Once moving, you can essentially run at wide open throttle, though full throttle is only good for about 18 mph. Barely neighborhood speeds but much quicker than walking. The Patent Motorwagen's lackadaisical demeanor goes for both accelerating and braking. The brakes themselves are made from shoe leather, so it's a good thing there's not a ton of mass to slow down. The car moves slowly enough that there's plenty of time to avoid obstacles or navigate a turn.
Turning may be the oddest thing about driving the Patent Motorwagen. The steering column hadn't been invented yet, so there's no steering wheel. Instead, it uses a vertical handle that you move left and right. Steering the car's front wheel is much more akin to turning a bicycle than an automobile. Honestly, a bicycle handlebar would be much easier to use, but that would require two hands. There's a reason why autos of every ilk use a combination of hand and foot controls.
It doesn't take long to figure out how to smoothly accelerate, brake and turn. The controls are extremely simple, and as long as you're aware of the physics involved with a three-wheeled vehicle, steering becomes easier. Simply put, slow down in a straight line and don't turn too quickly. You sit very high up, and the sensation that you might topple over at any second never really goes away. Using the lever feels natural if unusual.
The lack of a windshield (or windows or roof) isn't really a problem. If you can handle the wind in your face while riding a bicycle, you can handle the Benz. There is no sort of safety equipment either. Your feet serve as the crumple zone, and the chance of being tossed from the car in a collision is high since there's no restraint to keep you in place. We would also avoid driving at night as there's no lighting of any sort on the vehicle.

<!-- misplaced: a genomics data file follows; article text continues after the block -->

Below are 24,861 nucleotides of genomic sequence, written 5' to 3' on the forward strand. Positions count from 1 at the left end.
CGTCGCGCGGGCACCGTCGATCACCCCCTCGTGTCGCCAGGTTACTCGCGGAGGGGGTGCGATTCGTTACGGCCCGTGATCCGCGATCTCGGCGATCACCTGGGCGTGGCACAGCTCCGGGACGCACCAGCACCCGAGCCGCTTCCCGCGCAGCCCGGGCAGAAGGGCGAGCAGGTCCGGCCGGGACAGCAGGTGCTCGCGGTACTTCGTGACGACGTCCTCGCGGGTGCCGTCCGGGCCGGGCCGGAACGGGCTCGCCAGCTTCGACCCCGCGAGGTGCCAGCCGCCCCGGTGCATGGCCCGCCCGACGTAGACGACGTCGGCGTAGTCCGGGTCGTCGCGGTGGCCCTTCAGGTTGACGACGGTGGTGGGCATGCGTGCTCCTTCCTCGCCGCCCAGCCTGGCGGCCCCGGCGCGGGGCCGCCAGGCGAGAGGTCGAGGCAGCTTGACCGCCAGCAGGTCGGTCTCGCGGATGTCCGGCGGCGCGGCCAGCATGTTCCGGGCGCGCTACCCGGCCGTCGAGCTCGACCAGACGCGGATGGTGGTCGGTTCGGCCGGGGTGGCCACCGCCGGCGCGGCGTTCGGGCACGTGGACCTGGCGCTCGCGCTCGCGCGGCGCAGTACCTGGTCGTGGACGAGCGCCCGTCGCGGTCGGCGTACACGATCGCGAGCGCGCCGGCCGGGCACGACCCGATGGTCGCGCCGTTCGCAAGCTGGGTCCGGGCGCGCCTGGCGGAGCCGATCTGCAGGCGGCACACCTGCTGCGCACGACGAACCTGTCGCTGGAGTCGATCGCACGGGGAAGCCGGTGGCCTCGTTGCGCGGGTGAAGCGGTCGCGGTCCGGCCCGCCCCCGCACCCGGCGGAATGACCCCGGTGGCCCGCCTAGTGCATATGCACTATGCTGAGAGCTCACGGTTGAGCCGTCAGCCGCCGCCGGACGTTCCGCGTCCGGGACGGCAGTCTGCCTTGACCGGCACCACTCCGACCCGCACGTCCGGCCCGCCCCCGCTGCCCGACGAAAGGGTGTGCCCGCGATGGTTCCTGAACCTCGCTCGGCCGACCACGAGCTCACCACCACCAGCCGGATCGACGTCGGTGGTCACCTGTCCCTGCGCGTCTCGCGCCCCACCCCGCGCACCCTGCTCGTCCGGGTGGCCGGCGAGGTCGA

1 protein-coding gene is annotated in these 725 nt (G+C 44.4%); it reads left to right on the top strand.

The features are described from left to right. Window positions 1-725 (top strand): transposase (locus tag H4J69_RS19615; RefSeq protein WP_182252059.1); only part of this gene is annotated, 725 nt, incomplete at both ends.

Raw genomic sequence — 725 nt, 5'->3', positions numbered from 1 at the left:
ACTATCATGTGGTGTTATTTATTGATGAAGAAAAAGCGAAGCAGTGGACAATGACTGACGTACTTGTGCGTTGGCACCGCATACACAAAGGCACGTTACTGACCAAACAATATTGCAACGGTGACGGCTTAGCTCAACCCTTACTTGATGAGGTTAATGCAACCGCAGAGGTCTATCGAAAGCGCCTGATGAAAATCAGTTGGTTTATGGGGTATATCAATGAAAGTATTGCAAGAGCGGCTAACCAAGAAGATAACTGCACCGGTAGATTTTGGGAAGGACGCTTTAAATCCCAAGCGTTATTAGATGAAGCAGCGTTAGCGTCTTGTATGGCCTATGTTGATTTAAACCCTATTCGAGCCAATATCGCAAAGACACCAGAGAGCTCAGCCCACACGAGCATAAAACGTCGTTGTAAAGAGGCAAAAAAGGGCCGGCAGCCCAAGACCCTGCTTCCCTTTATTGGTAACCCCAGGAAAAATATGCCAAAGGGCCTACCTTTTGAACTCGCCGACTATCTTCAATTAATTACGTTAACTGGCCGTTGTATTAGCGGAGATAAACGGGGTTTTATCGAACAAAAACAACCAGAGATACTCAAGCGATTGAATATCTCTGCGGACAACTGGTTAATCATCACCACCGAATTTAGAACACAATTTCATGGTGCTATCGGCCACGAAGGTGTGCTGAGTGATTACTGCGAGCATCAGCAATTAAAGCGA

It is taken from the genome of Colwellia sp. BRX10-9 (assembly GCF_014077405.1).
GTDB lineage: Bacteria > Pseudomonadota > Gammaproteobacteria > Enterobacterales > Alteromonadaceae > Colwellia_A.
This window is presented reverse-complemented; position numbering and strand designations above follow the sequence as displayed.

Our drive was done with an expert and caretaker from the Mercedes-Benz Classic Center in the passenger seat. It's snug with two adults, so be sure you've made friends with your traveling partner as you two will be quite cozy. While the top speed wouldn't change, the car would likely feel quicker and slow down easier with just a single occupant.
Check back for a full evaluation of the 1886 Benz Motorwagen after we take it around our test track, measuring its 0-? mph acceleration (or more likely its top speed), braking performance and handling limits. We'll have to source a full crash suit and up our insurance for that last one as you're likely to be tossed from the car in the event of a tip-over.
In 1888 Karl Benz began selling and reproducing the Patent Motorwagen after his wife, Bertha, proved the viability and use case when she made a 66-mile journey that started in Mannheim, Germany, and ended in her maternal hometown. Bertha wasn't alone; her two sons accompanied her in seats mounted to the front wheel. She made the return trip just a few days later, stopping at stores along the way to purchase ligroin.
But more than the Patent Motorwagen itself is everything that's come after, from Henry Ford mass-producing the Model T to the countless trips to the Hot Wheels aisle at Target. It all started here, and it's not hard to see why. Crude and simplistic as it may be today, the Patent Motorwagen was revolutionary when it debuted. For the equivalent of several thousand dollars today, you could have a mode of transport that didn't require constant attention and feeding.
Slow as it is, the Patent Motorwagen is thrilling to drive. It's charming in its own simplicity. Maybe it's because you can see it all working, but there's a surprising directness to the inputs. It's all there in the open, including much of the engine. Poke your head down there and you can watch parts move up and down, oil dripping as it all turns in motion. You can see exactly how the steering and drive gear work. Nothing is hidden.
It may not look, feel or drive all that much like a modern automobile, but the importance of the Benz Patent Motorwagen cannot be overstated. This is it. The first real car. It's not hard to see why it took off.